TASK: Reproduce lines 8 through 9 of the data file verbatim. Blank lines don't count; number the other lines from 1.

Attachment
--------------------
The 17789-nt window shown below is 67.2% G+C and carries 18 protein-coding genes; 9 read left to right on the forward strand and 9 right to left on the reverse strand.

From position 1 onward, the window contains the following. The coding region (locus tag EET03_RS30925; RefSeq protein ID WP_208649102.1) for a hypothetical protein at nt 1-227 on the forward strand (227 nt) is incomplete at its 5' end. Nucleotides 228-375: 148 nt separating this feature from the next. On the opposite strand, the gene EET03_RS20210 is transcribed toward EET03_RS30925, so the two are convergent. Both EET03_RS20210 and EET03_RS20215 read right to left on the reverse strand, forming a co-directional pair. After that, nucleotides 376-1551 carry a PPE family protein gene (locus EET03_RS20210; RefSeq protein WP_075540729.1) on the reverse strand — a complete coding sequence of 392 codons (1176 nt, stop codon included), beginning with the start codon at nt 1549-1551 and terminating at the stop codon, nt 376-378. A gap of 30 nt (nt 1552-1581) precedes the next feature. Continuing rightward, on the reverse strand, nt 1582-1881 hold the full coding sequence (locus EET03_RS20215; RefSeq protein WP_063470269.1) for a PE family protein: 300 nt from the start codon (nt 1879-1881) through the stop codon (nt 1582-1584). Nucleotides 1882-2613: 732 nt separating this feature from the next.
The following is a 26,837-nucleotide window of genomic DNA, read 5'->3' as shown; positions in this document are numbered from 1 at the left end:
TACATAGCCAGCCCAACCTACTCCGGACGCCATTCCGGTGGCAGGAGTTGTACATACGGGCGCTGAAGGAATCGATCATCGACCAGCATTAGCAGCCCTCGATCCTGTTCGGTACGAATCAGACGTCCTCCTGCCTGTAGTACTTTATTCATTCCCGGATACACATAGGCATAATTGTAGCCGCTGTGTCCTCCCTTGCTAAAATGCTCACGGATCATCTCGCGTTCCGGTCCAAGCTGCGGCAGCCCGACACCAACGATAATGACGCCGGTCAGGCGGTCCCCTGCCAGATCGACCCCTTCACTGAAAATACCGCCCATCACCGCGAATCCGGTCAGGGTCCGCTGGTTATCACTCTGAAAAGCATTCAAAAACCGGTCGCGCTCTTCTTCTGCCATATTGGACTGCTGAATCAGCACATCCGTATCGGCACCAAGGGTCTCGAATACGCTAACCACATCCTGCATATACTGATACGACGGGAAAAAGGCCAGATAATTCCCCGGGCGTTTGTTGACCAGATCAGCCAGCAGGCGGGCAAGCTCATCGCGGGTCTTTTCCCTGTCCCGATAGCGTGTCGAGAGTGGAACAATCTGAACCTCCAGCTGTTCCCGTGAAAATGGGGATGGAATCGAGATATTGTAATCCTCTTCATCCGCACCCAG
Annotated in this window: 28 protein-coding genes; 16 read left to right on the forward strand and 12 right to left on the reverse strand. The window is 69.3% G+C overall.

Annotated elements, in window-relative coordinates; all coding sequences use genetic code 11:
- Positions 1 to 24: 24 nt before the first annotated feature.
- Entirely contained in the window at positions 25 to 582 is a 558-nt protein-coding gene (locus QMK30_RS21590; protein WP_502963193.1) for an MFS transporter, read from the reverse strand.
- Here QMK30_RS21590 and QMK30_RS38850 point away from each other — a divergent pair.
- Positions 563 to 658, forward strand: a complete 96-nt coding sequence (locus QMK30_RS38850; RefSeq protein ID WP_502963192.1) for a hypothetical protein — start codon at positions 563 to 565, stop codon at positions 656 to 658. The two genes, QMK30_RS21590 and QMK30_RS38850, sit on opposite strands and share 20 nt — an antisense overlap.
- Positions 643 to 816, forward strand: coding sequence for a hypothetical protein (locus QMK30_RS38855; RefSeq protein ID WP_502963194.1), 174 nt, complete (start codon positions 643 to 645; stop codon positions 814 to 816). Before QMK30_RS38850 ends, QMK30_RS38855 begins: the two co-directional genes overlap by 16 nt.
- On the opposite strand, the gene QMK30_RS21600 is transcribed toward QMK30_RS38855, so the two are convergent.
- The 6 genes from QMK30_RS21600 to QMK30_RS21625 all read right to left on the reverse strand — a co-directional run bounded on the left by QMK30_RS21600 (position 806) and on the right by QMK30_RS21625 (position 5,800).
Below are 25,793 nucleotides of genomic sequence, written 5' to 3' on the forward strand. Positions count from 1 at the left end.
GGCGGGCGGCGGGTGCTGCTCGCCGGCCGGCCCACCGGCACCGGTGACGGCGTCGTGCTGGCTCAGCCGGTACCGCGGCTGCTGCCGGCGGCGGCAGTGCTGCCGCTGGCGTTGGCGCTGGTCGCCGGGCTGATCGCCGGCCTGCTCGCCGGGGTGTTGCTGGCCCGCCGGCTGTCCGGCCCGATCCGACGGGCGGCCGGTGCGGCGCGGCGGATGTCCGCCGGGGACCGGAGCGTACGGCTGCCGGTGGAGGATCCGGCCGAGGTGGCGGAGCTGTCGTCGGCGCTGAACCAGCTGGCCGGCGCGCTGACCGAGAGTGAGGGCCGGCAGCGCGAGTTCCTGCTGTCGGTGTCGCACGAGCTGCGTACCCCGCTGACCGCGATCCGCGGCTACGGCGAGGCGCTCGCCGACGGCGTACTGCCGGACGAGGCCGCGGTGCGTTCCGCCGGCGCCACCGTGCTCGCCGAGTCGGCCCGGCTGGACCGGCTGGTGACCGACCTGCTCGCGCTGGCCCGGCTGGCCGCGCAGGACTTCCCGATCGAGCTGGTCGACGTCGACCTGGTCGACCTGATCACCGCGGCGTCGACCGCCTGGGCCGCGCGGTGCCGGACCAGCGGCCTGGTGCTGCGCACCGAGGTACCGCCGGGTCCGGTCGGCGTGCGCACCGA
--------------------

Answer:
- Entirely contained in the window at positions 25 to 582 is a 558-nt protein-coding gene (locus QMK30_RS21590; protein WP_502963193.1) for an MFS transporter, read from the reverse strand.
- Here QMK30_RS21590 and QMK30_RS38850 point away from each other — a divergent pair.